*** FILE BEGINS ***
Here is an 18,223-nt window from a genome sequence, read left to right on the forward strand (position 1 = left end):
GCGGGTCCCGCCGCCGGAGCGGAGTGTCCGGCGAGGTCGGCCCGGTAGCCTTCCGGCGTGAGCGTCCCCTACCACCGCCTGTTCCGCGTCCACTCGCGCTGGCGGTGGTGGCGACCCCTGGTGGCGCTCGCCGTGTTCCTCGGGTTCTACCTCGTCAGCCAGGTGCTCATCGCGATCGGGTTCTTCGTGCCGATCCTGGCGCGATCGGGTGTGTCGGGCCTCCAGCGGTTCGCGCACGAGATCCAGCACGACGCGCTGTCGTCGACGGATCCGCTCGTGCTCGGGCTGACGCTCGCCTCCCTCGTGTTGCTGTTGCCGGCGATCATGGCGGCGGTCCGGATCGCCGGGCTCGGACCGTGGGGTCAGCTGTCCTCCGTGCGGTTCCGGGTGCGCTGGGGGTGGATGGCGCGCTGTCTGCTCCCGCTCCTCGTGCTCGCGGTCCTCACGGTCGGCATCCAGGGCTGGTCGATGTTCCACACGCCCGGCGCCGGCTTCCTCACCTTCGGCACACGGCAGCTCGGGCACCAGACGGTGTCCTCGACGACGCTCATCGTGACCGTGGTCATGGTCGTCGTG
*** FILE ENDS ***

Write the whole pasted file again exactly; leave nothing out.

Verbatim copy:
Here is an 18,223-nt window from a genome sequence, read left to right on the forward strand (position 1 = left end):
GCGGGTCCCGCCGCCGGAGCGGAGTGTCCGGCGAGGTCGGCCCGGTAGCCTTCCGGCGTGAGCGTCCCCTACCACCGCCTGTTCCGCGTCCACTCGCGCTGGCGGTGGTGGCGACCCCTGGTGGCGCTCGCCGTGTTCCTCGGGTTCTACCTCGTCAGCCAGGTGCTCATCGCGATCGGGTTCTTCGTGCCGATCCTGGCGCGATCGGGTGTGTCGGGCCTCCAGCGGTTCGCGCACGAGATCCAGCACGACGCGCTGTCGTCGACGGATCCGCTCGTGCTCGGGCTGACGCTCGCCTCCCTCGTGTTGCTGTTGCCGGCGATCATGGCGGCGGTCCGGATCGCCGGGCTCGGACCGTGGGGTCAGCTGTCCTCCGTGCGGTTCCGGGTGCGCTGGGGGTGGATGGCGCGCTGTCTGCTCCCGCTCCTCGTGCTCGCGGTCCTCACGGTCGGCATCCAGGGCTGGTCGATGTTCCACACGCCCGGCGCCGGCTTCCTCACCTTCGGCACACGGCAGCTCGGGCACCAGACGGTGTCCTCGACGACGCTCATCGTGACCGTGGTCATGGTCGTCGTG